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6 Tips For Managing People Who Are Hard To Manage

https://www.forbes.com/sites/victorlipman/2014/06/09/6-tips-for-managing-people-who-are-hard-to-manage/

forbes.com

6 Tips For Managing People Who Are Hard To Manage
Management would be easy if everyone you managed were hard working, collaborative, and had a great attitude and exceptional talent. But then it wouldn't be management. It would be sitting around doing little while legions of highly motivated people worked happily and diligently. The reality of course is far different.

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Accept Management’s Inherent Difficulty

  • Don't waste time and mental energy wishing it weren't so.
  • Accept that frustrations and difficult situations go with the territory of management.
  • Understand that that's why management is better paid.
  • Approach employee "issues" positively, like an intriguing puzzle to solve.

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Deal With Conflict Directly

The best managers don’t avoid or bulldoze over conflicts, as doing so is harmful to cooperation. They understand people will have to keep working together in the future and that constructive and fair solutions are the ideal.

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Be Empathetic

Someone may be hard to manage due to new external factors or something in your own management style. If you can look at a problematic situation holistically and gain insights into why someone is acting a certain way, that can lead you to a constructive solution.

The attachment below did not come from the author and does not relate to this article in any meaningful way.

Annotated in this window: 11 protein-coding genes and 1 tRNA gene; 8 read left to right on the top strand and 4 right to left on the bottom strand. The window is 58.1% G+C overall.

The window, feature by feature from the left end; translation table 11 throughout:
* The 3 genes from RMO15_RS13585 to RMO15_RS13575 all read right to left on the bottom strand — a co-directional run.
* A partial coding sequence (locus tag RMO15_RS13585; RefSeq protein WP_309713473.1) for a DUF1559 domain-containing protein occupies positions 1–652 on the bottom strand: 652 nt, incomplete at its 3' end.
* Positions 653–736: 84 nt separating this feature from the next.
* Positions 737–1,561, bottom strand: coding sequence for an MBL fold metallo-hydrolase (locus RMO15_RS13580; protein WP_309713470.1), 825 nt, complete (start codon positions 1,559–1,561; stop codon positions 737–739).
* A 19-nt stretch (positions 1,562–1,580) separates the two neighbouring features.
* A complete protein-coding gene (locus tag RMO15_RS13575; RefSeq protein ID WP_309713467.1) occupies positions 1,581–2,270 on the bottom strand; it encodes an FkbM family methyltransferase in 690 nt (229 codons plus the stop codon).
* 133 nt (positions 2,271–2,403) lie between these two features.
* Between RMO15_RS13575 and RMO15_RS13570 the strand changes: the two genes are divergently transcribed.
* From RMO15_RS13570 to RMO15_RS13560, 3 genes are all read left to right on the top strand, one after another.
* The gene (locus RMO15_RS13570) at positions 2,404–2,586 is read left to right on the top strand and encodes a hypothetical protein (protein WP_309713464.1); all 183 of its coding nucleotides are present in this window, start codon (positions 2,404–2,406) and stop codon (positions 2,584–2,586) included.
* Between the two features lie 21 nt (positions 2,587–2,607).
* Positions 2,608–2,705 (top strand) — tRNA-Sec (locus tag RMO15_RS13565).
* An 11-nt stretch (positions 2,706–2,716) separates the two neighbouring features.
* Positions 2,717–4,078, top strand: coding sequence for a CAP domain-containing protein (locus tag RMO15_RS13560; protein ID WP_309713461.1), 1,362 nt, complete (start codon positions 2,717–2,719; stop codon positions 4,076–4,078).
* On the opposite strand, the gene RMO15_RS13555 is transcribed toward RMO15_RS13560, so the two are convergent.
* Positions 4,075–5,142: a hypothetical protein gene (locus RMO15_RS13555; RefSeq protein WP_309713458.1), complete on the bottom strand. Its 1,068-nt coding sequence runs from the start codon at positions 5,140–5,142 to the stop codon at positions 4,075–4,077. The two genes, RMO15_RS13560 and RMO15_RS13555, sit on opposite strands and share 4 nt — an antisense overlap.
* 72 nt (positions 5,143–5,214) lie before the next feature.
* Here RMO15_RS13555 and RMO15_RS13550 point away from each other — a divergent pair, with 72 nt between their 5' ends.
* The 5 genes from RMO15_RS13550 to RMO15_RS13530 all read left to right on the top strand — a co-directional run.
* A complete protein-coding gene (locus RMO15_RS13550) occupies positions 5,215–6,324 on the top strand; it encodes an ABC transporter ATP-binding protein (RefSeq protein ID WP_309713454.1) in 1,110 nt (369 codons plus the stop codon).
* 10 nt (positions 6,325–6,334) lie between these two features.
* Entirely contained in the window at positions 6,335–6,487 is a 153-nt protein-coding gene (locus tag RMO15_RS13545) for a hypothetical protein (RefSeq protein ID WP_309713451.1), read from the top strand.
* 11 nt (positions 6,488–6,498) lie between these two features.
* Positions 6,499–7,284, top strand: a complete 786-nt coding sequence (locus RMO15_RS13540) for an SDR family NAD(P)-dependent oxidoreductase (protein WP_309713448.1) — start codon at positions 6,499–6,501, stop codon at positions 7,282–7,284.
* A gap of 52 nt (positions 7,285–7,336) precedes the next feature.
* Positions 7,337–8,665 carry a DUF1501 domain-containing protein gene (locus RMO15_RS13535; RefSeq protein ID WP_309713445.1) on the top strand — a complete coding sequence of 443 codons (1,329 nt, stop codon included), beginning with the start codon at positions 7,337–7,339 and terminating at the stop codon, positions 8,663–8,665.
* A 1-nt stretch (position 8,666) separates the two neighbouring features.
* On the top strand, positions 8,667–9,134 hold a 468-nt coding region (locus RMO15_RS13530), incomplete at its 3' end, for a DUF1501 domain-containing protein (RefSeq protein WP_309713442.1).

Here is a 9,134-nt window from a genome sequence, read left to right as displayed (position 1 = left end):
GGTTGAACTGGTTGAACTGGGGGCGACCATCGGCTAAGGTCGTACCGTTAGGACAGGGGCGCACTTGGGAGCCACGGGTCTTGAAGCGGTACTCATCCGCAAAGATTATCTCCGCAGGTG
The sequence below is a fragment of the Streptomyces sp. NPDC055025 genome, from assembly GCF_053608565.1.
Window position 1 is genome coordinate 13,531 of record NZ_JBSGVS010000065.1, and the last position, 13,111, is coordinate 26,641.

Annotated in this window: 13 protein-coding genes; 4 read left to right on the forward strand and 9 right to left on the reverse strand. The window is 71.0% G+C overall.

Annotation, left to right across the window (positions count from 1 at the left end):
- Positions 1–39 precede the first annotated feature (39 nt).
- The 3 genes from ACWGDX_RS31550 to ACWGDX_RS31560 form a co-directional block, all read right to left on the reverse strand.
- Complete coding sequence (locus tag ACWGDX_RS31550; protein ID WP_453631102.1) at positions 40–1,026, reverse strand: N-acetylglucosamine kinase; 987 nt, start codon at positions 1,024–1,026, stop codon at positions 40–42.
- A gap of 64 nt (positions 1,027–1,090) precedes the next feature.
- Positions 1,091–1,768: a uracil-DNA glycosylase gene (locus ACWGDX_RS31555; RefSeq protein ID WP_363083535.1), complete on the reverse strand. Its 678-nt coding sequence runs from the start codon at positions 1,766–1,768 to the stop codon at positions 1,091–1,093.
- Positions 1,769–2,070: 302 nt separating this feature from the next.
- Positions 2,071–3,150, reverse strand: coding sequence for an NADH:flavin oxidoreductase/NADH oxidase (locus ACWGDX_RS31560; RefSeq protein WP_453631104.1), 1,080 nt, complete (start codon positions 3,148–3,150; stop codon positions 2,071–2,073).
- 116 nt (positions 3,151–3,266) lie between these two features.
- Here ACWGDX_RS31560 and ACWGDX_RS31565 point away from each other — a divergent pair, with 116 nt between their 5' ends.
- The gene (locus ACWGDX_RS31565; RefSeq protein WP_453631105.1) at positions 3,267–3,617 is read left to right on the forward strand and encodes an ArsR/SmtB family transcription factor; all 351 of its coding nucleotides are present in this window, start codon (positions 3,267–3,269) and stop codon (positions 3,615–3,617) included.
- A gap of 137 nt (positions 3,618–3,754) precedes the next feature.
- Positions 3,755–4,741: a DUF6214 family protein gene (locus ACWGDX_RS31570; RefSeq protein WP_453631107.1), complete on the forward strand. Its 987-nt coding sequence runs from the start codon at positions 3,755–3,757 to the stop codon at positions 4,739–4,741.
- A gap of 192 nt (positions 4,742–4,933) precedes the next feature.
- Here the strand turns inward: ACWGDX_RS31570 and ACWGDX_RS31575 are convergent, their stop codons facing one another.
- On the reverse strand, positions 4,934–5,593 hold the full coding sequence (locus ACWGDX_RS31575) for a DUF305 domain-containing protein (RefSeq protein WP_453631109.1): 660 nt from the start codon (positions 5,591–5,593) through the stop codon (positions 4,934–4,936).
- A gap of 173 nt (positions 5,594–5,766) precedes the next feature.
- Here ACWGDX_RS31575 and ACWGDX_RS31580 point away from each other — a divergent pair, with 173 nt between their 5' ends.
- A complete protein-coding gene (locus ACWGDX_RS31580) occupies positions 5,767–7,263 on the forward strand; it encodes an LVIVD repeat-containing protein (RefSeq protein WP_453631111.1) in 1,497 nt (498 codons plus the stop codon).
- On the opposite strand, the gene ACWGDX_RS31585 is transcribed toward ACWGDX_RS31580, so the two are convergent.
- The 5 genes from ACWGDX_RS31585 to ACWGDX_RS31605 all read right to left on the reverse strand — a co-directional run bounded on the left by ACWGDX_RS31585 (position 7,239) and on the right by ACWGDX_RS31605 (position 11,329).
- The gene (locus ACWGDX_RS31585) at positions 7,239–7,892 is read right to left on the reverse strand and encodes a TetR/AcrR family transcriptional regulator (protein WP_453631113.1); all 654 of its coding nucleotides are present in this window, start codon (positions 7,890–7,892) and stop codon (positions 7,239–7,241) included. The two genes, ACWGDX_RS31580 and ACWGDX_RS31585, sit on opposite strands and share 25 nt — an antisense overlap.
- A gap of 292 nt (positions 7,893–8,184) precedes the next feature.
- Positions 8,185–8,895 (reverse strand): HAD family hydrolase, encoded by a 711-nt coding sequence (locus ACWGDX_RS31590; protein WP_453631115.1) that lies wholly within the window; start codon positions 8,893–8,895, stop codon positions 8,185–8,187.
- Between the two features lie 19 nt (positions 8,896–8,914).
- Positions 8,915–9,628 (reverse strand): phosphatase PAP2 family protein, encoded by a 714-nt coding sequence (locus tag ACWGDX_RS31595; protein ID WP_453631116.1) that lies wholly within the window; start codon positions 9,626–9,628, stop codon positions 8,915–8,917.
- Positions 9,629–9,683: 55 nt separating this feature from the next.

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Get Help When Necessary

Get perspective on a difficult employee from someone whose judgment you trust. It isn't a sign of weakness, but of sensible judgment.

Human Resources is especially helpful, so make a point of establishing close working relationships with them and also with those you feel are especially capable.

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Set Clear Measurable Goals

This makes it clear if employees are on track and have reached their performance targets. With clear goals there is no space for arguing in case of failure, only correcting.

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Think In Terms Of Assets And Liabilities

Always consider if a problematic employee still adds real value to the organization. Sometimes they subtract more than they add, and liabilities should be let go. 

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SIMILAR ARTICLES & IDEAS:

Robert Kiyosaki

“A person can be highly educated, professionally successful, and financially illiterate.”

Robert Kiyosaki

Financial Literacy Questions

A financially literate person should be able to answer these questions:

  • How much are they earning after tax and after saving for retirement? Is it fair considering their education level and job title?
  • Are they earning above sector median rates, below, or on par?
  • How much goes to their retirement accounts?
  • How much goes into their investments?
  • What are the rates of return on their investments when benchmarked against an index like the S&P 500?